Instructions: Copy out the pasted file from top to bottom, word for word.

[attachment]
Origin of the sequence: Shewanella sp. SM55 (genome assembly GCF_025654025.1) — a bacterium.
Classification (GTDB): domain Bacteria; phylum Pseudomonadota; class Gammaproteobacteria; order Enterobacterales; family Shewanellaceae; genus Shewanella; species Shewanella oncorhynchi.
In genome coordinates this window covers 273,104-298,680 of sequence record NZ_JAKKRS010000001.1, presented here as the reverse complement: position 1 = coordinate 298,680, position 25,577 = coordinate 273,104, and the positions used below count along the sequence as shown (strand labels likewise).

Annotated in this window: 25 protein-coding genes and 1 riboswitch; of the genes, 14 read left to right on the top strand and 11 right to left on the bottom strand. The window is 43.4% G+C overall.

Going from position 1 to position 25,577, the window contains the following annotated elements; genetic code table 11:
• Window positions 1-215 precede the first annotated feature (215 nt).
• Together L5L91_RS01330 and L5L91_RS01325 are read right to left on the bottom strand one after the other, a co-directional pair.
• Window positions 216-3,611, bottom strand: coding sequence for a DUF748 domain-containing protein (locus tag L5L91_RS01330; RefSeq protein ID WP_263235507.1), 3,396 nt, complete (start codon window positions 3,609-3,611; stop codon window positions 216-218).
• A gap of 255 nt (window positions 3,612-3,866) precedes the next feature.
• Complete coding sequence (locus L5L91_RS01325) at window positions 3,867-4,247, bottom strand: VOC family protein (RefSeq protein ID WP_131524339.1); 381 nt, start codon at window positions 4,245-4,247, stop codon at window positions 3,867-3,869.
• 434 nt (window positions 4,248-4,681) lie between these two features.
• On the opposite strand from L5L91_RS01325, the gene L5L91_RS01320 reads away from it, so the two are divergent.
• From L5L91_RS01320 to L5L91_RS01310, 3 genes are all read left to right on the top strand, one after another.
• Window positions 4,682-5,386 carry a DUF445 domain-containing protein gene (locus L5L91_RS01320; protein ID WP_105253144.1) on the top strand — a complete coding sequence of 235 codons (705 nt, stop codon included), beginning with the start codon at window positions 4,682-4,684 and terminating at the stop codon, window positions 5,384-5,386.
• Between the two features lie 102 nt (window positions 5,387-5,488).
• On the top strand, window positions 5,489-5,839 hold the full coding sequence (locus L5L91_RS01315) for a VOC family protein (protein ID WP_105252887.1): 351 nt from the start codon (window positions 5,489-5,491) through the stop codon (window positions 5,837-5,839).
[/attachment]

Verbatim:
Origin of the sequence: Shewanella sp. SM55 (genome assembly GCF_025654025.1) — a bacterium.
Classification (GTDB): domain Bacteria; phylum Pseudomonadota; class Gammaproteobacteria; order Enterobacterales; family Shewanellaceae; genus Shewanella; species Shewanella oncorhynchi.
In genome coordinates this window covers 273,104-298,680 of sequence record NZ_JAKKRS010000001.1, presented here as the reverse complement: position 1 = coordinate 298,680, position 25,577 = coordinate 273,104, and the positions used below count along the sequence as shown (strand labels likewise).

Annotated in this window: 25 protein-coding genes and 1 riboswitch; of the genes, 14 read left to right on the top strand and 11 right to left on the bottom strand. The window is 43.4% G+C overall.

Going from position 1 to position 25,577, the window contains the following annotated elements; genetic code table 11:
• Window positions 1-215 precede the first annotated feature (215 nt).
• Together L5L91_RS01330 and L5L91_RS01325 are read right to left on the bottom strand one after the other, a co-directional pair.
• Window positions 216-3,611, bottom strand: coding sequence for a DUF748 domain-containing protein (locus tag L5L91_RS01330; RefSeq protein ID WP_263235507.1), 3,396 nt, complete (start codon window positions 3,609-3,611; stop codon window positions 216-218).
• A gap of 255 nt (window positions 3,612-3,866) precedes the next feature.
• Complete coding sequence (locus L5L91_RS01325) at window positions 3,867-4,247, bottom strand: VOC family protein (RefSeq protein ID WP_131524339.1); 381 nt, start codon at window positions 4,245-4,247, stop codon at window positions 3,867-3,869.
• 434 nt (window positions 4,248-4,681) lie between these two features.
• On the opposite strand from L5L91_RS01325, the gene L5L91_RS01320 reads away from it, so the two are divergent.
• From L5L91_RS01320 to L5L91_RS01310, 3 genes are all read left to right on the top strand, one after another.
• Window positions 4,682-5,386 carry a DUF445 domain-containing protein gene (locus L5L91_RS01320; protein ID WP_105253144.1) on the top strand — a complete coding sequence of 235 codons (705 nt, stop codon included), beginning with the start codon at window positions 4,682-4,684 and terminating at the stop codon, window positions 5,384-5,386.
• Between the two features lie 102 nt (window positions 5,387-5,488).
• On the top strand, window positions 5,489-5,839 hold the full coding sequence (locus L5L91_RS01315) for a VOC family protein (protein ID WP_105252887.1): 351 nt from the start codon (window positions 5,489-5,491) through the stop codon (window positions 5,837-5,839).